Hassan El Allali, manager of Fatima’s Garden, a Moroccan company that produces and sells argan oil, says that one of the Agadir-based company’s goals is to encourage uptake in the cooperative model for producing and selling argan oil. In February of last year, the BBC reported that as argan’s popularity grows worldwide, some women tasked with harvesting the seeds and extracting the oil earn below Morocco’s recommended national minimum wage.
El Allali says that this is driven by some companies partnering with grey and black-market businesses that exploit the women doing the work and refuse to pay them fairly. “We are from the region and these communities are dear to us,” says El Allali. “So what we do is shine a light on the [cooperative] model, show the way it should be done, and we market it. And it becomes a competitive advantage and it almost forces the competition to do it this way as well.”
Despite the efforts of some A-Beauty entrepreneurs to operate sustainably and others to position their brand as such, there is often no way of telling which follow ethical production models due to opaque supply chains across the industry and a dearth of regulation in many source countries on the continent. But with demand for popular African heritage ingredients like shea and argan predicted to grow further in the coming years and multinational companies feeling consumer pressure to operate more responsibly when procuring these materials, A-Beauty entrepreneurs remain hopeful.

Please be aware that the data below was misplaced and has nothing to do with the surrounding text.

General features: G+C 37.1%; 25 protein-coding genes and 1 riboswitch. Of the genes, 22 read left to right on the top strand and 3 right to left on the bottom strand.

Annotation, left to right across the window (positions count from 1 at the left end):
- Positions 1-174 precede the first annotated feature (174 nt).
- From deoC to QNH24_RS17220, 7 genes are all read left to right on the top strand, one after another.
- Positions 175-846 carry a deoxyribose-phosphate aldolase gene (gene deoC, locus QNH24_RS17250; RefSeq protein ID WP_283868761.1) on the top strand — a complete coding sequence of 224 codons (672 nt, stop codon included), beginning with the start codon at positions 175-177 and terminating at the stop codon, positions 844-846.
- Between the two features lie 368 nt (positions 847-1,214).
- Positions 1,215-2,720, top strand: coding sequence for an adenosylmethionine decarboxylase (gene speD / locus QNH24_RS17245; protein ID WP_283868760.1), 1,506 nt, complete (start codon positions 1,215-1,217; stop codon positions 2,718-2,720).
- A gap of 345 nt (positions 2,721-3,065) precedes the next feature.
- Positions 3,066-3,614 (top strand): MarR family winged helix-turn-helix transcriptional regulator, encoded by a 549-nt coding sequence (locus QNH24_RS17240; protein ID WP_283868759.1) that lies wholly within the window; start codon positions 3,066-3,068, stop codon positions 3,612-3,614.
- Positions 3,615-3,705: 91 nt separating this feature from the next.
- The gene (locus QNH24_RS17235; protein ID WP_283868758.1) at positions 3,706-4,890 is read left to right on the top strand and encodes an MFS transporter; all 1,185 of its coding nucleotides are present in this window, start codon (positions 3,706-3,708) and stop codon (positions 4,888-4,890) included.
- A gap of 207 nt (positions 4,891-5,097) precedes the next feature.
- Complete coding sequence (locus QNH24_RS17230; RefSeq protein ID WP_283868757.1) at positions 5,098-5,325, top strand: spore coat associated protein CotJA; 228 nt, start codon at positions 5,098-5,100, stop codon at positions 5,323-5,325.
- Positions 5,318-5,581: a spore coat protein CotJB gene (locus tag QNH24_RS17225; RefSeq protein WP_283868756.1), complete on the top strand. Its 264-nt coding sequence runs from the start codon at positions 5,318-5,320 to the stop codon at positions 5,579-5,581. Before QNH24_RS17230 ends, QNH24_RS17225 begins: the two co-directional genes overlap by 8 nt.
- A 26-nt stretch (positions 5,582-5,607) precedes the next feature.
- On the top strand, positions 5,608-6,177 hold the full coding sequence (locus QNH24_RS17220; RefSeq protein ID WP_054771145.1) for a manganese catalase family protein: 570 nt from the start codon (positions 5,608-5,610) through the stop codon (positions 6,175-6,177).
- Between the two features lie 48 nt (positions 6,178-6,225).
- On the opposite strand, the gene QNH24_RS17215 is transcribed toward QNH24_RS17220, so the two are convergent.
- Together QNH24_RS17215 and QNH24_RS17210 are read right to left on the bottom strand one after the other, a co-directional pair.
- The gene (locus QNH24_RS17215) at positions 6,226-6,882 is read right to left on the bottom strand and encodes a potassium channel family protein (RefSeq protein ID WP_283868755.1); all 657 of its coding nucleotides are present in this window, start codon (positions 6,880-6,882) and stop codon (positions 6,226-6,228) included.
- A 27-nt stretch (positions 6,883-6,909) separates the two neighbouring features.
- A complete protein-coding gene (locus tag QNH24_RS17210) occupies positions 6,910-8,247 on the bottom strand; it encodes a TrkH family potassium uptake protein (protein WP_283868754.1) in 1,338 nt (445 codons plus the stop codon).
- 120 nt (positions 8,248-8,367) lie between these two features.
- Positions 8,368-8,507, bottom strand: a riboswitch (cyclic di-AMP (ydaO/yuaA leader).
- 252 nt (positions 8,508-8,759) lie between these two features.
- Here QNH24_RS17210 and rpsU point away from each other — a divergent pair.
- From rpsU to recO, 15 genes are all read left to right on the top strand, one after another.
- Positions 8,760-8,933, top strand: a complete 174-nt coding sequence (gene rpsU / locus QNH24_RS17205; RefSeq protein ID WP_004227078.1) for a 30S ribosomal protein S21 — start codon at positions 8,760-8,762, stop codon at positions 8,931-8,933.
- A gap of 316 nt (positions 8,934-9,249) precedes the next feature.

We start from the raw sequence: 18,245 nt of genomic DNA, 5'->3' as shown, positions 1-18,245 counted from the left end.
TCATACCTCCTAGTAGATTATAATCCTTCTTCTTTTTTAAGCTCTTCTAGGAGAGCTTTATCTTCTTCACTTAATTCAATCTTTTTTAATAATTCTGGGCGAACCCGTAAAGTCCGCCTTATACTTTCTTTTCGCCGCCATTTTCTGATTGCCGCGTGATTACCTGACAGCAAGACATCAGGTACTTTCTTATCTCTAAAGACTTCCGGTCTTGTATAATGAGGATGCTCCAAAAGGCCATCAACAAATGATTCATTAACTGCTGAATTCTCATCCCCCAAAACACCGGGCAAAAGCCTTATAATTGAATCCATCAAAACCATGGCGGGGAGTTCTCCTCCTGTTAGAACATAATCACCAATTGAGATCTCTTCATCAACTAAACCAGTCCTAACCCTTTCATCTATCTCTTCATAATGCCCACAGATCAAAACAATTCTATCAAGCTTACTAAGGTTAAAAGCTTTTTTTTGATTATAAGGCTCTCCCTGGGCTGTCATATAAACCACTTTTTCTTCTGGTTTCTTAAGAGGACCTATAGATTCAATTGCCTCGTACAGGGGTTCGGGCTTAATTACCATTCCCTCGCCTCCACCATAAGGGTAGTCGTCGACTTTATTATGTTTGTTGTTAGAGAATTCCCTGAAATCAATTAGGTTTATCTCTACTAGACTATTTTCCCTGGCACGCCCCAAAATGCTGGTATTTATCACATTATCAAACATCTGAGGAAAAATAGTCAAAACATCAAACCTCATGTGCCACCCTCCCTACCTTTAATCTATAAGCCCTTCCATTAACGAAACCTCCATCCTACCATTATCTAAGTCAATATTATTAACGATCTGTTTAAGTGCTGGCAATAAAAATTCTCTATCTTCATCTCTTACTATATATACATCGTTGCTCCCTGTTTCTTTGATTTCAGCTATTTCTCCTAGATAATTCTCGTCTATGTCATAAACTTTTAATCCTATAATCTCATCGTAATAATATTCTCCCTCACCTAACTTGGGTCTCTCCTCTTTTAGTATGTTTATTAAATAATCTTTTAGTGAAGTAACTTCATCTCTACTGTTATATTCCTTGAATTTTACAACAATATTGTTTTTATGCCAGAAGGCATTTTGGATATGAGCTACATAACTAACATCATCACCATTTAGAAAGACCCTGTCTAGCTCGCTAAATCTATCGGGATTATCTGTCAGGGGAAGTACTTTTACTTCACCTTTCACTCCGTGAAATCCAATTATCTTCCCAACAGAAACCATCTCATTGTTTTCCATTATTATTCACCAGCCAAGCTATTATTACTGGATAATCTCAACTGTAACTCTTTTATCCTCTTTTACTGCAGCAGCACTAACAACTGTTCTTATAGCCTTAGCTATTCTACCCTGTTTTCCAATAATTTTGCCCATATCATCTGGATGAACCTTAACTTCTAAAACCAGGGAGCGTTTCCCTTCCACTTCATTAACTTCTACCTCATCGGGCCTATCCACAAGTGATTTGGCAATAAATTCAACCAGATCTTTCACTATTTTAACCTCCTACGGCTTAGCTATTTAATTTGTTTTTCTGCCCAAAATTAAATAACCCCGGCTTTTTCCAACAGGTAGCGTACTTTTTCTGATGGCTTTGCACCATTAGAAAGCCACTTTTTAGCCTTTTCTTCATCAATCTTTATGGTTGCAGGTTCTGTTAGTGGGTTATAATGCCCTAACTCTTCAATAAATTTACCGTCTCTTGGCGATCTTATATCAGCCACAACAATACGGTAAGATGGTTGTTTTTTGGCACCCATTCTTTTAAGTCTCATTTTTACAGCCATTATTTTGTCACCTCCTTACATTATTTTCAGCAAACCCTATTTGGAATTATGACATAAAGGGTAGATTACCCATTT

Meanwhile, as the hunt for ever-newer and rarer ingredients continues to grow, Gieskes-Mwamba says that it’s only a matter of time before global consumers take notice of what else the continent has to offer. With the right investment, management and access to markets, A-Beauty businesses can boom.
“We just have to say ‘hey, this is what we have. And this is how good it is.’ And I think the rest really happens by itself,” said Gieskes-Mwamba.